Last week, Kurdish forces fighting for the Syria-based Democratic Union Party (PYD) wrested control of the border town of Tel Abyad from the Islamic State. The seizure of the town cut off a key supply line to the Islamic State’s de-facto capital in Raqqa and allowed for the unification of two Kurdish controlled cantons, Kobane and Jazira, between which sits Tel Abyad.
The victory came after the Islamic State nearly defeated PYD forces in Kobane last October, before the dramatic increase in coalition air strikes helped turn the tide of the battle. During the Islamic State’s siege of Kobane, the United States set up a conduit for the PYD to provide targeting data to a military planning office in Erbil, which is then relayed to coalition aircraft. The PYD has since relied heavily on U.S. airpower to aid in their advance and eventual capture of IS-held territory.
Neighboring Turkey has shunned the PYD, owing to its close links to the Kurdistan Workers’ Party (PKK) — a U.S., EU, and Turkish-designated terror group that has been waging an on-and-off-again conflict against the Turkish state for more than three decades. Ankara does not differentiate between the two groups and argues that the PYD’s actions in Syria are tantamount to ethnic cleansing, and part of a broader effort to create a PKK-allied state along its longest land border.
The United States has ignored Turkey’s concerns, pointing to the group’s success against the Islamic State and its distance from Islamist rebel groups — most of which Turkey supports — as the reasons for its continued support. American policy has thus helped to create a Kurdish-controlled enclave in Syria that is hostile to Turkish interests, both inside Turkey and throughout areas in northeastern Syria and northwestern Iraq. Further still, the United States has indirectly signaled that it will now protect Kurdish gains, lest it risk the Islamic State overrunning Kurdish forces in an organized counter attack.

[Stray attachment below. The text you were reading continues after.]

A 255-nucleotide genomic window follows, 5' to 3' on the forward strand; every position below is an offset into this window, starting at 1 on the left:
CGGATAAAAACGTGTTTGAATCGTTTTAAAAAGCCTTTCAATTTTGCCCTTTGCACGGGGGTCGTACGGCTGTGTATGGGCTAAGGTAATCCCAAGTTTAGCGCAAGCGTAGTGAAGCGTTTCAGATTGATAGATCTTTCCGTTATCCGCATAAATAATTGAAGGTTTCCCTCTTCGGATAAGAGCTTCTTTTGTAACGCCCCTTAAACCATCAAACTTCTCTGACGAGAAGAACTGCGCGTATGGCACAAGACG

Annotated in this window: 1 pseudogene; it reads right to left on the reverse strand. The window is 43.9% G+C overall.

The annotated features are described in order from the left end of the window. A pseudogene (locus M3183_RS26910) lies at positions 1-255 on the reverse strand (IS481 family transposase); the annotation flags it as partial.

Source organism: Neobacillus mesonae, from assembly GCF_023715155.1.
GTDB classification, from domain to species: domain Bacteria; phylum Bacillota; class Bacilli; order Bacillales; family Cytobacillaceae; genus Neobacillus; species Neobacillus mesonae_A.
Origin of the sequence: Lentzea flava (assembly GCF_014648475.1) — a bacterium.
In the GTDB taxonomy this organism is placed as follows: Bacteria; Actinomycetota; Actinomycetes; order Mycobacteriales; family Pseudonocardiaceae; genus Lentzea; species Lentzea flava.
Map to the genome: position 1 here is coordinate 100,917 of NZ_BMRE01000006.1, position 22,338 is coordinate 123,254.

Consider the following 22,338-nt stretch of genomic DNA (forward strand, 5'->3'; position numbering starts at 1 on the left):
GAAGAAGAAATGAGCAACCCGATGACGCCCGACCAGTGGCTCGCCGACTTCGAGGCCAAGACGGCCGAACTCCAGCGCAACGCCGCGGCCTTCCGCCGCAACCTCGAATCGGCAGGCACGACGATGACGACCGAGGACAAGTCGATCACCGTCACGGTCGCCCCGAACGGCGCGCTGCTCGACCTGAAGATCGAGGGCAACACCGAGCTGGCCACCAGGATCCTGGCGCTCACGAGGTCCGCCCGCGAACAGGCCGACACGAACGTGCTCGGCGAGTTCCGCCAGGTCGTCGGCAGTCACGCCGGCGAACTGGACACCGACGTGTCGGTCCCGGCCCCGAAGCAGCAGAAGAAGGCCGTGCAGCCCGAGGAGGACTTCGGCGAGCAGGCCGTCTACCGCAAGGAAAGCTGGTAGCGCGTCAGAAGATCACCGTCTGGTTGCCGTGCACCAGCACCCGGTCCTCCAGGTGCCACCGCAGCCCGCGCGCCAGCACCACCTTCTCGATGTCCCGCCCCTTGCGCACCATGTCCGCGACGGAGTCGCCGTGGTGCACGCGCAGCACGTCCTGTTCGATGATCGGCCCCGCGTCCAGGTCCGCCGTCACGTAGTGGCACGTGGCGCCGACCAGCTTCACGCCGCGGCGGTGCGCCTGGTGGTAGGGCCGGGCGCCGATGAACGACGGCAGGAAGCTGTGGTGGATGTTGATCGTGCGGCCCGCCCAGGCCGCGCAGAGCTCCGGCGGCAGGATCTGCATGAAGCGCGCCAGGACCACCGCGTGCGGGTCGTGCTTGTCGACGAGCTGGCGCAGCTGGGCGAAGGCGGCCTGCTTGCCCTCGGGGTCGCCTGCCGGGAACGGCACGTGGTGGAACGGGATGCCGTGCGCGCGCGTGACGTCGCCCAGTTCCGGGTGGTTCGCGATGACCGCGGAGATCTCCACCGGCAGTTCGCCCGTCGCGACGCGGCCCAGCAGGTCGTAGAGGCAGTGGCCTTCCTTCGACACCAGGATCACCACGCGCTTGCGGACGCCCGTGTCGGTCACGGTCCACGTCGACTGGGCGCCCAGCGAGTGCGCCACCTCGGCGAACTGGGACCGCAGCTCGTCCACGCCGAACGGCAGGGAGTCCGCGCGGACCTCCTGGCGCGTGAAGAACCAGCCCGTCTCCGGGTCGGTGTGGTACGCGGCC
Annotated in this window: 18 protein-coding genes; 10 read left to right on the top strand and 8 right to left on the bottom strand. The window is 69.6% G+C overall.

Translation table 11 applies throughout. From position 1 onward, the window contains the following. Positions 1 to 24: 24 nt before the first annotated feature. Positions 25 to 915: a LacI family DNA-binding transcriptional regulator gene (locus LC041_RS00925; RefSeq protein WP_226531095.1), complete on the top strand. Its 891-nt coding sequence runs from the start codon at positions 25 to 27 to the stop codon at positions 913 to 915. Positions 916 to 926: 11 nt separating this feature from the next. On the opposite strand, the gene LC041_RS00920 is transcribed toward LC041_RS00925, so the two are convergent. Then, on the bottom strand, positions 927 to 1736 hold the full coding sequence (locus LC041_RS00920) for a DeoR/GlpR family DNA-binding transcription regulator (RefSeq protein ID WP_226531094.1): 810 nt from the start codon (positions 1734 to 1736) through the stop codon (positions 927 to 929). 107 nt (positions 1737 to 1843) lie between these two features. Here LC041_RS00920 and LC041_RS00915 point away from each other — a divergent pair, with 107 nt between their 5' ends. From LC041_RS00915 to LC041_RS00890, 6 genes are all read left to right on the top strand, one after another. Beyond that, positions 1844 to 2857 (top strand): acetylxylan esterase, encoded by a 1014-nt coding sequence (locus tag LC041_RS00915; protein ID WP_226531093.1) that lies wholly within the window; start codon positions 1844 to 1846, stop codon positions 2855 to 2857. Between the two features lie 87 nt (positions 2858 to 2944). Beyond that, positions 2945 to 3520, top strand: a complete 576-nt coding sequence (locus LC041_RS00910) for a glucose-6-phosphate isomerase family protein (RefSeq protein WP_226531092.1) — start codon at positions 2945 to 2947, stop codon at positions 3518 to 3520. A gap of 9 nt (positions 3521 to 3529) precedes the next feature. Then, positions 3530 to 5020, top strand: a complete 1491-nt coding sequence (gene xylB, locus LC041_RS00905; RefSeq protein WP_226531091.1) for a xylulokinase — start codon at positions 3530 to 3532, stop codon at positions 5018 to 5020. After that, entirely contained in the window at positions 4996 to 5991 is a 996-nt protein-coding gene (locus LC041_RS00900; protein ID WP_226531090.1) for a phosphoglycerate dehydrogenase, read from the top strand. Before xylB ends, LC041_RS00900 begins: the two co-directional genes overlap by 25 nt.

This poses a problem for Turkey. Ankara has pursued on-and-off-again peace negotiations with the PKK since 2006. The Justice and Development Party (AKP)-led process was primarily aimed at ending the violence and creating a viable pathway for the PKK to rely on democratic politics to advance its cause, rather than violence. The two sides agreed to a cease-fire in 2013, but the talks eventually stalled after the AKP demanded that the PKK disarm before negotiations advanced to the next stage. The PKK, in contrast, conditioned its disarmament on the AKP taking more steps to grant Kurdish rights in Turkey.
Read the entire article, “PKKistan: Brought To You by American Close Air Support,” on the War on the Rocks blog.